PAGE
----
We affirmed our holding in Alejandro in Matter of Jahron S. (79 NY2d 632 [1992]). There, in the context of a Family Court juvenile delinquency proceeding, we concluded "the prima facie standard applicable to informations applies equally to Family Court petitions" (id. at 639). Critical to this determination, we observed that in order to establish a legally sufficient case (i.e. state a prima face case), both an information and a Family Court petition must set forth "sufficient evidence to warrant a conviction, if unexplained or uncontradicted" (id. [internal quotation marks omitted] [emphasis added]).

In this case, the allegation in the information "that defendant had admitted moving to two Brooklyn residences without notification during the relevant time periods" (majority op at 2-3) clearly would be insufficient evidence to warrant a conviction for a violation of Correction Law § 168-f (4). As the majority notes, CPL 60.50 provides that a defendant cannot "be convicted of any offense solely upon evidence of a confession or admission made by him without additional proof that the offense charged has been committed." Here, it is undisputed that the People did not furnish additional proof to corroborate these admissions. Although the majority asserts that CPL 60.50 "has no bearing on the adequacy" (majority op at 4) of the information in this case, our decision in Jahron S. suggests the opposite conclusion. Indeed, applying the rule enunciated in Jahron S., it should be readily apparent that the information fails to establish a prima facie case for a violation of Correction Law § 168-f (4) since the allegation rests solely on an uncorroborated admission that, if unexplained or uncontradicted, would be legally insufficient to warrant a conviction.

Nonetheless, the majority, relying on a 1969 revision to the statute governing informations, pronounces that CPL 100.40

(1) does not mandate corroboration of a defendant's admission alleged in an information (see majority op at 7). In arriving at this conclusion, the majority finds that the prima facie requirement for informations equates to something less than legal sufficiency (see majority op at 7-8). This determination, however, is squarely at odds with our holdings in Alejandro and Jahron S. -- cases decided long after the 1969 amendment to the Criminal Procedure Law. Indeed, in those cases, we carefully considered the "legislative purpose of establishing a special and more stringent condition for a finding of facial sufficiency of an information" (Alejandro, 70 NY2d at 137) and unequivocally concluded that, to satisfy the prima facie requirement, the allegations set forth in an information must be legally sufficient.

The majority also finds support in a 1983 amendment to CPL 190.65 (1), a statute pertaining to indictments. Such reliance is equally misplaced. Effective April 5, 1983, the Legislature amended this statute by inserting language requiring "that the evidence supporting an indictment contain the corroboration required by law to sustain a conviction" (Matter of Rodney J., 108 AD2d 307, 312 [1st Dept 1985]; see L 1983, ch 28, § 1). The majority notes that "the Legislature did not add similar phraseology in CPL 100.40 (1) (c)" and extrapolates that "the Legislature did not wish to apply a corroboration requirement to informations" (majority op at 9). I disagree.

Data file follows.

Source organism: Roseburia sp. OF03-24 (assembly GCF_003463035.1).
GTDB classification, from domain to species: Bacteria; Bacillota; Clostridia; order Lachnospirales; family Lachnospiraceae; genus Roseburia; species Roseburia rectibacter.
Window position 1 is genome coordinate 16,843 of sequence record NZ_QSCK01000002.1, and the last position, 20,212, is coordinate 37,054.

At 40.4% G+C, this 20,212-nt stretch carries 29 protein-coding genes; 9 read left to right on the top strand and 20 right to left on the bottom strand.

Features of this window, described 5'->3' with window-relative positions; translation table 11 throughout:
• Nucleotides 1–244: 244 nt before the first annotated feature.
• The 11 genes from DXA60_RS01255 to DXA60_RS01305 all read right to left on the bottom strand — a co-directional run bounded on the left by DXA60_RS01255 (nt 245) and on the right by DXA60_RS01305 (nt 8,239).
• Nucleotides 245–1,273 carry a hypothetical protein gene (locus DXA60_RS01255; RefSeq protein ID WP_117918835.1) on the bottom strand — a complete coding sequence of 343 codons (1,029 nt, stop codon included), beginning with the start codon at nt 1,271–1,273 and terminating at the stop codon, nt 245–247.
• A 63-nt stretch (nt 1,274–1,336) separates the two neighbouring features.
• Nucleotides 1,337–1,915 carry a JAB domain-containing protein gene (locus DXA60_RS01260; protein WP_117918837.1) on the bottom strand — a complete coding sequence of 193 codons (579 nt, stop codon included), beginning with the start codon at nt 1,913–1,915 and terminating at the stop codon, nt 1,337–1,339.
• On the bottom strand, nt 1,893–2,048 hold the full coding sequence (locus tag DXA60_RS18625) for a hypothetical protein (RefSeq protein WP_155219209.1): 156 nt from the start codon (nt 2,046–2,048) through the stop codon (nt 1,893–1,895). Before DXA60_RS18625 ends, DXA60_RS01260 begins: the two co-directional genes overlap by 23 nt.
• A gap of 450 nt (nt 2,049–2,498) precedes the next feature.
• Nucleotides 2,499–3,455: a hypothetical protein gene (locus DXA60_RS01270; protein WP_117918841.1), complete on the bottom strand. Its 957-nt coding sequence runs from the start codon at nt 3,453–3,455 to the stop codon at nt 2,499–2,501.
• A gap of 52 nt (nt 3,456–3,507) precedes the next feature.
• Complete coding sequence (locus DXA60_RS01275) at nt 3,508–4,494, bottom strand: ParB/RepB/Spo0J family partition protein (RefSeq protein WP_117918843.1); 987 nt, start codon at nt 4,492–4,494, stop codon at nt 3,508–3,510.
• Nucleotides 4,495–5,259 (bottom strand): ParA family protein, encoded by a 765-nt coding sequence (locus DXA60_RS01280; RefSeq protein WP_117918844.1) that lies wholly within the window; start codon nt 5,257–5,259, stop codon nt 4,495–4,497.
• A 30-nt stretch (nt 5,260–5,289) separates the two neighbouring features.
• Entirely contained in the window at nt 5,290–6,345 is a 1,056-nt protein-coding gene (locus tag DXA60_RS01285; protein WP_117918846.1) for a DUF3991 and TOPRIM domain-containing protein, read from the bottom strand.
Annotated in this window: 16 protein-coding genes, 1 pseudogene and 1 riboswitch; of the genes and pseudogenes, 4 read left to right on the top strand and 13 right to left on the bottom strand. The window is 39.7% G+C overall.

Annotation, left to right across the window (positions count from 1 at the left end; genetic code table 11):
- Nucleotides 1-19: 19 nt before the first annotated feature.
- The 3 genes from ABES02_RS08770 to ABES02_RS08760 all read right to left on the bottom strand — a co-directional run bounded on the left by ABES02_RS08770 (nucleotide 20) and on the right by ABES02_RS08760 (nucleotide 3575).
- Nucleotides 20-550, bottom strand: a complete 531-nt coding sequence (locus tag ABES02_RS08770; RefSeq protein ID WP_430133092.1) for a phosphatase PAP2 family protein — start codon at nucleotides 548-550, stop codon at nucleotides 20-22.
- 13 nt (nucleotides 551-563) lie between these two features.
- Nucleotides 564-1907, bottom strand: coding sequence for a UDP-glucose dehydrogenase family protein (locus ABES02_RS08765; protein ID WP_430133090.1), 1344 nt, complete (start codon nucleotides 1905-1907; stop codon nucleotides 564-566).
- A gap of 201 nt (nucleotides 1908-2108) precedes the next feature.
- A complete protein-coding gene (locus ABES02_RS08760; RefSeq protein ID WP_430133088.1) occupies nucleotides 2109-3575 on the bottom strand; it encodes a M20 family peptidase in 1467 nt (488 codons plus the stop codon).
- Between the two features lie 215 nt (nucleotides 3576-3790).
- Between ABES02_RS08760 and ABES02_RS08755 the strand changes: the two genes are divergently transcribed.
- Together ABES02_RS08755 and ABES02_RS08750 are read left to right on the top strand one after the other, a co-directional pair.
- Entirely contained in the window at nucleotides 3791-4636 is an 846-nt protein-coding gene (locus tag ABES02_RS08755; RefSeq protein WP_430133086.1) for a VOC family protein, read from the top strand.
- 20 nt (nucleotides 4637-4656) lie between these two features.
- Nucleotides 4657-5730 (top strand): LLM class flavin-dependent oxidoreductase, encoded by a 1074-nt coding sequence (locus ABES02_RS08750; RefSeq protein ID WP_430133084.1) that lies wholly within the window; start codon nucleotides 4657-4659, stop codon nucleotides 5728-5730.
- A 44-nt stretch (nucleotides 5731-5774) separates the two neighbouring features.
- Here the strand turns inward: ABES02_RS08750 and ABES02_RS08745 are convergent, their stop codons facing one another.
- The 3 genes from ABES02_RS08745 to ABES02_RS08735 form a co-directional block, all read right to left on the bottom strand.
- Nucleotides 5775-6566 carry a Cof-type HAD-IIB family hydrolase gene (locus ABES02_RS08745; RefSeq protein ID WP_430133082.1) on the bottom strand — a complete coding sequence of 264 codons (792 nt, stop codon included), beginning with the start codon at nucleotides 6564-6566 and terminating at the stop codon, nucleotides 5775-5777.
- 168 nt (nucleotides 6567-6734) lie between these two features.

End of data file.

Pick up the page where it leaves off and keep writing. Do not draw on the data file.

It is clear that the purpose of the 1983 amendment to CPL 190.65 (1) was not to fashion a distinction between indictments and informations but rather "to eliminate the uncertainty created by several Appellate Division decisions as to whether corroboration was a necessary prerequisite for indictment" (Rodney J., 108 AD2d at 312; compare People v King, 48 AD2d 457, 459 [1st Dept 1975] [corroboration not required to sustain an indictment] with People v Laws, 54 AD2d 518 [3d Dept 1976] [corroboration required to sustain an indictment]). Moreover, we were surely aware of the 1983 amendment to this statute when we decided Alejandro in 1987 and Jahron S. in 1992. Yet, in Alejandro and Jahron S., we unmistakably held that an information (and a Family Court petition) must contain allegations that establish a legally sufficient case. Such a rule necessarily requires corroboration of a defendant's admission (see CPL 70.10 [1]).

I see no reason why the majority fails to adhere to this sound precedent. Indeed, many lower courts, also following the 1983 amendment to CPL 190.65 (1), have routinely concluded that corroboration of a defendant's admission in an information is necessary to state a prima facie case (see e.g. People v Miedema, 24 Misc 3d 132[A] [App Term, 2d Dept, 2009]; People v Gundarev, 25 Misc 3d 1204[A] [Crim Ct, Kings County 2009] [finding it anomalous "that while a felony indictment may be dismissed if based solely on defendant's uncorroborated admissions, a defendant charged with a misdemeanor, who may not be convicted solely on a confession, might nevertheless be forced to proceed to trial in those circumstances"]).

In sum, given that a misdemeanor defendant does not have the protections of a grand jury reviewing his case, but rather "can be prosecuted on the basis of an information alone" (Alejandro, 70 NY2d at 139), I would affirm the order of the Appellate Term and hold that an information containing allegations premised solely on the uncorroborated admissions of a defendant does not satisfy the prima facie case requirement. Order reversed and the judgment of the Criminal Court of the City of New York, Kings County, reinstated. Opinion by Judge Graffeo. Judges Read, Smith, Pigott and Jones concur. Judge Ciparick dissents and votes to affirm in an opinion in which Chief Judge Lippman concurs.


Buy This Entire Record For $7.95

Official citation and/or docket number and footnotes (if any) for this case available with purchase.

Learn more about what you receive with purchase of this case.